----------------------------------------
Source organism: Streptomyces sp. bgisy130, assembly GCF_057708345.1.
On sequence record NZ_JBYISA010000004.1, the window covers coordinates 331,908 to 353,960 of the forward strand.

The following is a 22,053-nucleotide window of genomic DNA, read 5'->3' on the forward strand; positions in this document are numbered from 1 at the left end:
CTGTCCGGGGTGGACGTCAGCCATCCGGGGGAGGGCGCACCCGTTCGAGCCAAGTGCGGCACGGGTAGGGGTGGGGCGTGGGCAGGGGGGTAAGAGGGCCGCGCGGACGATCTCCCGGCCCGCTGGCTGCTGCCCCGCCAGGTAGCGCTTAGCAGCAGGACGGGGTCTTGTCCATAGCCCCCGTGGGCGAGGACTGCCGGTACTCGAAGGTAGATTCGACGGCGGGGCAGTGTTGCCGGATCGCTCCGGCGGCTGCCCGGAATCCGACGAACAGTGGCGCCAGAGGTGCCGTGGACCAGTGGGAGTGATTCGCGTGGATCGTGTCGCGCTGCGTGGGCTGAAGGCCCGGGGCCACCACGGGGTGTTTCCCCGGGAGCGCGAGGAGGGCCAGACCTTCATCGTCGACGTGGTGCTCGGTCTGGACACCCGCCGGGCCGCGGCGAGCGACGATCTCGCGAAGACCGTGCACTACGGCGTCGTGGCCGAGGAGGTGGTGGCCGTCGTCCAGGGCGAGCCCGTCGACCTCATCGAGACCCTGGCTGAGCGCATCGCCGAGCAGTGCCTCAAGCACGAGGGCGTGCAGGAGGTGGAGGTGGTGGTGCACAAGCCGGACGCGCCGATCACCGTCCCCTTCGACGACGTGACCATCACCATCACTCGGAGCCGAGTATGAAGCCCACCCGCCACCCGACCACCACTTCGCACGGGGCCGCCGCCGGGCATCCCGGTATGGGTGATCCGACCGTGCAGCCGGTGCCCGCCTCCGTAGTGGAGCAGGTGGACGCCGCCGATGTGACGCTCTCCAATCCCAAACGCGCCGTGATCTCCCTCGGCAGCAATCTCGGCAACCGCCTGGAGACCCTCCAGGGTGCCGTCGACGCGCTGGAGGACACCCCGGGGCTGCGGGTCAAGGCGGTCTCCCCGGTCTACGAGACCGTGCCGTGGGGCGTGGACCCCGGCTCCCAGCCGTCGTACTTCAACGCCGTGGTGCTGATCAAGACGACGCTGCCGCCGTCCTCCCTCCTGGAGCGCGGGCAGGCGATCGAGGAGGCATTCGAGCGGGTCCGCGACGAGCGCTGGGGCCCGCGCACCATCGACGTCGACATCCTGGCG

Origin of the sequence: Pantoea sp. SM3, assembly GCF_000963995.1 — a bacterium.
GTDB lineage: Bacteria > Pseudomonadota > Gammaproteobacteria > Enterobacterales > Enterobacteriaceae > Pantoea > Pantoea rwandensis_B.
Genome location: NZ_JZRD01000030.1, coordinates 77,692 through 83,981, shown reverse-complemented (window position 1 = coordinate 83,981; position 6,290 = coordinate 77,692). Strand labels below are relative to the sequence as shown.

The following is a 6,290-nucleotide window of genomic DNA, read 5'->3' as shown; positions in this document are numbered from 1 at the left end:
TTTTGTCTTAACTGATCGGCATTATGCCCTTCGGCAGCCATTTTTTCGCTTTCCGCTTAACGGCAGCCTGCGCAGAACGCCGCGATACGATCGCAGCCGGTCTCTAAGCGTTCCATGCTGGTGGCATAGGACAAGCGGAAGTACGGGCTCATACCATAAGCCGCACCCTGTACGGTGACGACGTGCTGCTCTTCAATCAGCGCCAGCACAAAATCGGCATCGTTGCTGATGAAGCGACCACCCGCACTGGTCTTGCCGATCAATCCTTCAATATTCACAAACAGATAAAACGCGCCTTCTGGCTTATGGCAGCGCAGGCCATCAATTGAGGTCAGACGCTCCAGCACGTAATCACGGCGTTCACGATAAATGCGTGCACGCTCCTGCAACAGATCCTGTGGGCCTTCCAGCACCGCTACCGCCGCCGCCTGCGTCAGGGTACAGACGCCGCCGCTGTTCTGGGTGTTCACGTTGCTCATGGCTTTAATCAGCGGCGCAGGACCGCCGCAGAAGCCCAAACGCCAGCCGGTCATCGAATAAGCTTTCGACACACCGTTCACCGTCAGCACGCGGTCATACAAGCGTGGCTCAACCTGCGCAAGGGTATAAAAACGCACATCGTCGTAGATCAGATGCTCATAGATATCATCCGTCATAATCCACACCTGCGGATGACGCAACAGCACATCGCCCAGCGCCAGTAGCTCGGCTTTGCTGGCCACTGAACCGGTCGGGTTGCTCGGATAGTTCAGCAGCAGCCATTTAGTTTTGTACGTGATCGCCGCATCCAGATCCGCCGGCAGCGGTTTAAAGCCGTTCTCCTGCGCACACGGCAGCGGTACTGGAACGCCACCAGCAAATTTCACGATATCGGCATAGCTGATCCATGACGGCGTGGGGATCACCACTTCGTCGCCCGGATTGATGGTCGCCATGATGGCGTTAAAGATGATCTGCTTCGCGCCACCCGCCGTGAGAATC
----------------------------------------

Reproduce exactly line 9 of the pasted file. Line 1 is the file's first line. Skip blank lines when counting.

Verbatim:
TTTTGTCTTAACTGATCGGCATTATGCCCTTCGGCAGCCATTTTTTCGCTTTCCGCTTAACGGCAGCCTGCGCAGAACGCCGCGATACGATCGCAGCCGGTCTCTAAGCGTTCCATGCTGGTGGCATAGGACAAGCGGAAGTACGGGCTCATACCATAAGCCGCACCCTGTACGGTGACGACGTGCTGCTCTTCAATCAGCGCCAGCACAAAATCGGCATCGTTGCTGATGAAGCGACCACCCGCACTGGTCTTGCCGATCAATCCTTCAATATTCACAAACAGATAAAACGCGCCTTCTGGCTTATGGCAGCGCAGGCCATCAATTGAGGTCAGACGCTCCAGCACGTAATCACGGCGTTCACGATAAATGCGTGCACGCTCCTGCAACAGATCCTGTGGGCCTTCCAGCACCGCTACCGCCGCCGCCTGCGTCAGGGTACAGACGCCGCCGCTGTTCTGGGTGTTCACGTTGCTCATGGCTTTAATCAGCGGCGCAGGACCGCCGCAGAAGCCCAAACGCCAGCCGGTCATCGAATAAGCTTTCGACACACCGTTCACCGTCAGCACGCGGTCATACAAGCGTGGCTCAACCTGCGCAAGGGTATAAAAACGCACATCGTCGTAGATCAGATGCTCATAGATATCATCCGTCATAATCCACACCTGCGGATGACGCAACAGCACATCGCCCAGCGCCAGTAGCTCGGCTTTGCTGGCCACTGAACCGGTCGGGTTGCTCGGATAGTTCAGCAGCAGCCATTTAGTTTTGTACGTGATCGCCGCATCCAGATCCGCCGGCAGCGGTTTAAAGCCGTTCTCCTGCGCACACGGCAGCGGTACTGGAACGCCACCAGCAAATTTCACGATATCGGCATAGCTGATCCATGACGGCGTGGGGATCACCACTTCGTCGCCCGGATTGATGGTCGCCATGATGGCGTTAAAGATGATCTGCTTCGCGCCACCCGCCGTGAGAATC